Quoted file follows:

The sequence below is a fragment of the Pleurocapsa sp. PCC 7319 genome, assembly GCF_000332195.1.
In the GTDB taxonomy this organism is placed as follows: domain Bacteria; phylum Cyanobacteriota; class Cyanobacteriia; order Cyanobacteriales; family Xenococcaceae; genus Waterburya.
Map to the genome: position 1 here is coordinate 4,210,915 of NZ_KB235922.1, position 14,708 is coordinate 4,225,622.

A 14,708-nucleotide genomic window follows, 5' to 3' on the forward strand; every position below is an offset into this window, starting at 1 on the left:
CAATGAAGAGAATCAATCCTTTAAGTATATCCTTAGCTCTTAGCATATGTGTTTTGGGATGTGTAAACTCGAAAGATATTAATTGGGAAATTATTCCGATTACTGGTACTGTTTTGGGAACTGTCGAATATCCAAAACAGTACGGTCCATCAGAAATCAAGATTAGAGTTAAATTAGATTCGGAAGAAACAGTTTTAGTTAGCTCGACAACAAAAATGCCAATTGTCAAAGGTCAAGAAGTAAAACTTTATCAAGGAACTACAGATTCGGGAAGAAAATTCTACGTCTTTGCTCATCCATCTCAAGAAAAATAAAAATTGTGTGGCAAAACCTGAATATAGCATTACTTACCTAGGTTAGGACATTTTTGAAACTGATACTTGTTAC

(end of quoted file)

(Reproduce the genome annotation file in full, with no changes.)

The sequence below is a fragment of the Pleurocapsa sp. PCC 7319 genome, assembly GCF_000332195.1.
In the GTDB taxonomy this organism is placed as follows: domain Bacteria; phylum Cyanobacteriota; class Cyanobacteriia; order Cyanobacteriales; family Xenococcaceae; genus Waterburya.
Map to the genome: position 1 here is coordinate 4,210,915 of NZ_KB235922.1, position 14,708 is coordinate 4,225,622.

A 14,708-nucleotide genomic window follows, 5' to 3' on the forward strand; every position below is an offset into this window, starting at 1 on the left:
CAATGAAGAGAATCAATCCTTTAAGTATATCCTTAGCTCTTAGCATATGTGTTTTGGGATGTGTAAACTCGAAAGATATTAATTGGGAAATTATTCCGATTACTGGTACTGTTTTGGGAACTGTCGAATATCCAAAACAGTACGGTCCATCAGAAATCAAGATTAGAGTTAAATTAGATTCGGAAGAAACAGTTTTAGTTAGCTCGACAACAAAAATGCCAATTGTCAAAGGTCAAGAAGTAAAACTTTATCAAGGAACTACAGATTCGGGAAGAAAATTCTACGTCTTTGCTCATCCATCTCAAGAAAAATAAAAATTGTGTGGCAAAACCTGAATATAGCATTACTTACCTAGGTTAGGACATTTTTGAAACTGATACTTGTTAC